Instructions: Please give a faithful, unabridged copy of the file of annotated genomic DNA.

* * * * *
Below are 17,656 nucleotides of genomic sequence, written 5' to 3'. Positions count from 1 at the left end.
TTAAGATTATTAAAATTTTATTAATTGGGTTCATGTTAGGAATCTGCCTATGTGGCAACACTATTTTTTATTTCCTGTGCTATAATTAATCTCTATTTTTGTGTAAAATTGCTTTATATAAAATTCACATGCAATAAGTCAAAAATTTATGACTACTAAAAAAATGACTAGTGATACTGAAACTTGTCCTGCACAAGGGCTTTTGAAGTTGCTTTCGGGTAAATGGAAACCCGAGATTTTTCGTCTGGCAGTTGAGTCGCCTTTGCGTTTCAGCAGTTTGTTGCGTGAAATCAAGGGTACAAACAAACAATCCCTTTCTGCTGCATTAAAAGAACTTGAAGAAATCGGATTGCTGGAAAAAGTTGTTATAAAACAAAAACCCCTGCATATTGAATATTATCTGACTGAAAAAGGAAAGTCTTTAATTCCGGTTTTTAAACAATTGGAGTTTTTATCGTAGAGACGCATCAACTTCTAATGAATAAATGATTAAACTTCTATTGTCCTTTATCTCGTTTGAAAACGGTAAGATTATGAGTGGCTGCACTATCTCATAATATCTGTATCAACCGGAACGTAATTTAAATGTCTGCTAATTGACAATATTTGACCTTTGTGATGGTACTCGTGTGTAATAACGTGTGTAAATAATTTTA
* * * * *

Below are 17,656 nucleotides of genomic sequence, written 5' to 3'. Positions count from 1 at the left end.
TTAAGATTATTAAAATTTTATTAATTGGGTTCATGTTAGGAATCTGCCTATGTGGCAACACTATTTTTTATTTCCTGTGCTATAATTAATCTCTATTTTTGTGTAAAATTGCTTTATATAAAATTCACATGCAATAAGTCAAAAATTTATGACTACTAAAAAAATGACTAGTGATACTGAAACTTGTCCTGCACAAGGGCTTTTGAAGTTGCTTTCGGGTAAATGGAAACCCGAGATTTTTCGTCTGGCAGTTGAGTCGCCTTTGCGTTTCAGCAGTTTGTTGCGTGAAATCAAGGGTACAAACAAACAATCCCTTTCTGCTGCATTAAAAGAACTTGAAGAAATCGGATTGCTGGAAAAAGTTGTTATAAAACAAAAACCCCTGCATATTGAATATTATCTGACTGAAAAAGGAAAGTCTTTAATTCCGGTTTTTAAACAATTGGAGTTTTTATCGTAGAGACGCATCAACTTCTAATGAATAAATGATTAAACTTCTATTGTCCTTTATCTCGTTTGAAAACGGTAAGATTATGAGTGGCTGCACTATCTCATAATATCTGTATCAACCGGAACGTAATTTAAATGTCTGCTAATTGACAATATTTGACCTTTGTGATGGTACTCGTGTGTAATAACGTGTGTAAATAATTTTA